[Proeducer] Peter Murrieta brought me on to help break stories in the beginning of the season. And then they gave me a script to do. That’s that is a big part of how I got into the WGA. With SAG, you just have to say something onscreen and you’re in. But the WGA or DGA, those are hard guilds to get into. Those were very proud moments to get those membership cards. I’m very grateful to Peter for bringing me in on that. And that show was a great experience.
As a former teen actress, do you have any special bond with young adults?
Not really. Acting was really good to me, and I had a longer-than-normal acting career. And then when it started shifting, it was, “What’s going on? How come this door is getting shut?” I was like, “Oh, I get it. I need to go in this other direction.” This other direction is happening and it’s not like it’s as a footnote to acting but, rather, it’s completely replacing it. Anyway, young actors, I don’t know. I can’t imagine what the experience is now with fame, social media and everybody having a camera in their pocket? It seems pretty difficult to navigate that, considering all the new elements.
You were unable to attend college because you were told you were under contract with Paramount. In hindsight, do you think that was fair?
I don’t I don’t feel like it was anything unkind they were doing to me or anything like that. The whole job was a fantastic experience. I think I was just too new to the business to understand that I couldn’t just go [to college without getting their approval.] But it’s fine because I graduated from UCLA eventually. And my experience in college from 46 to 50 was a much different experience than it would have been from 18 to 21. But it was great.
There are so many classic TV series being rebooted. Has there been any talk of rebooting Family Ties? How would you feel about a reboot? Would you be game to be involved?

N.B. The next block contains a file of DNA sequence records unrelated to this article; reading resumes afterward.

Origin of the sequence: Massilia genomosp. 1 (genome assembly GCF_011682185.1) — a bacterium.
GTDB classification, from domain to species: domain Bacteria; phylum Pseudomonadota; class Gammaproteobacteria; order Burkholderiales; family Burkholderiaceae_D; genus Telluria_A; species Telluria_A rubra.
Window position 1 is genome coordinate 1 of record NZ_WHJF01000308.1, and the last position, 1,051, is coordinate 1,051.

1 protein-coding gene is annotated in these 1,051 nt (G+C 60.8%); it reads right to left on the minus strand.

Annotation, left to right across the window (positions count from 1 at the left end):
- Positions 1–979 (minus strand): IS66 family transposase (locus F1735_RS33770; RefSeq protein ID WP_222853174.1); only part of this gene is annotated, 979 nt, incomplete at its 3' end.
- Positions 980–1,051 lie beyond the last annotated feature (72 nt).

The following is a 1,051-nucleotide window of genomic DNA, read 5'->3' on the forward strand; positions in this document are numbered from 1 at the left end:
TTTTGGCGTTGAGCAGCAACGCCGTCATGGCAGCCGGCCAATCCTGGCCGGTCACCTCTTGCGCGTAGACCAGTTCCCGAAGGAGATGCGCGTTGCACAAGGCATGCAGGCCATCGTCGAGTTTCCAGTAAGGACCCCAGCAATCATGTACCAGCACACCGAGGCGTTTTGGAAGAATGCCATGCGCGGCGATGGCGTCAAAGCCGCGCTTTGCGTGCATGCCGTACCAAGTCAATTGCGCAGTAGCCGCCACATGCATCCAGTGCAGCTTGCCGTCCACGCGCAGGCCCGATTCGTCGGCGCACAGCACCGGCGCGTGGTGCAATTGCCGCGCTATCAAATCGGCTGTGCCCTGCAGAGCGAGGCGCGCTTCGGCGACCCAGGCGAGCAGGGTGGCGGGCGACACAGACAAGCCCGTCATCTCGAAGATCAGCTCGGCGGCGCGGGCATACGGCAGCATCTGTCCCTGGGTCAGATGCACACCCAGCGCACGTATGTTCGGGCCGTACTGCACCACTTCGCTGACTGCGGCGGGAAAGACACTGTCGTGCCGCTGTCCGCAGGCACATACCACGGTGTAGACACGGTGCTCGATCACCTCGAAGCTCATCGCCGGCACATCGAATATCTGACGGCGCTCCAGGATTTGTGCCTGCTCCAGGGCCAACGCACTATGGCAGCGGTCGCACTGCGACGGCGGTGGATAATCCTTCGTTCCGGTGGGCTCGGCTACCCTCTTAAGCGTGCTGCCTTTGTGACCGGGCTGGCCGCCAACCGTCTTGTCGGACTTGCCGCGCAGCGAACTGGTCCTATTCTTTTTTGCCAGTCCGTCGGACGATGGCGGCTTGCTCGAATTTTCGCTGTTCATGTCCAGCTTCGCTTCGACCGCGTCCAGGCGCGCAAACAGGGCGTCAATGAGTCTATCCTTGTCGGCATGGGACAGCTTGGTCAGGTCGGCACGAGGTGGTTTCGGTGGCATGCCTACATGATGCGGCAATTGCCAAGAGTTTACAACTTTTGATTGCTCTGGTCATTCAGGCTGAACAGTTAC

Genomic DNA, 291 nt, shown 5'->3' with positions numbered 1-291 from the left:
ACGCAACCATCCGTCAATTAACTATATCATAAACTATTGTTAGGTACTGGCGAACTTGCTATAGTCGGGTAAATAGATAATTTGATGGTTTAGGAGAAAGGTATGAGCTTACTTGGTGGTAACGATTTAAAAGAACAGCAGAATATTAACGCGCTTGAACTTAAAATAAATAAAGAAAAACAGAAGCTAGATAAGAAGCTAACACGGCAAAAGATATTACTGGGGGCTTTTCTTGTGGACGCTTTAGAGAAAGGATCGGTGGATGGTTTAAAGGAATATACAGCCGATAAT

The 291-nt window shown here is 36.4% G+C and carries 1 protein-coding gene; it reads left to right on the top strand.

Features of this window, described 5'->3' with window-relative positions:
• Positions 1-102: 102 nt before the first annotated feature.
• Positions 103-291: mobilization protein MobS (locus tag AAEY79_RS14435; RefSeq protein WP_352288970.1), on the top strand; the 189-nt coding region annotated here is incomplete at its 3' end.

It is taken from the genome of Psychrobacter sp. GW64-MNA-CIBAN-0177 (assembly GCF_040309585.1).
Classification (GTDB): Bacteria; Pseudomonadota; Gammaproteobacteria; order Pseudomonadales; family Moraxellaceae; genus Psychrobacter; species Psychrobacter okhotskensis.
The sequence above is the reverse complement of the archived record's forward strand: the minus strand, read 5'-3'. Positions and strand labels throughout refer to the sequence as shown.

I don’t want to. I mean, whatever. I don’t own the show. It’s Paramount’s business or Viacom. It’s just my own personal tastes, but I’m not supportive of a reboot. I mean, it’s Family Ties. Don’t touch it. What’s important about art is the context in which it lived. So, Family Ties, within the context of the ’80s, and everything that was going on in the 80s, is kind of part of that art project [of the era]. I’m not a fan of reboots. I just feel like there are so many incredible new things we could be doing, which are specific to us now. I feel disappointed for this generation because so much of their pop culture is reboots, re-blogs, retweets of other people’s childhoods and young adulthood or whatever from the past. Thank God for Christopher Nolan doing these big-budgeted, totally new ideas, because that’s not that common. Film after film are based on comic books that were established and had impact on the childhoods of people who are 50 or dead. It’s not quite fair to this generation that they don’t have their own moment.
Do you have any plans to return to acting?
No, that’s done. I haven’t done [acting] for many, many, many, many years. It’s definitely writing, directing, producing for me.
Interview edited for length and clarity.
This story first appeared in The Hollywood Reporter’s Sept. 11 daily issue at the Toronto International Film Festival.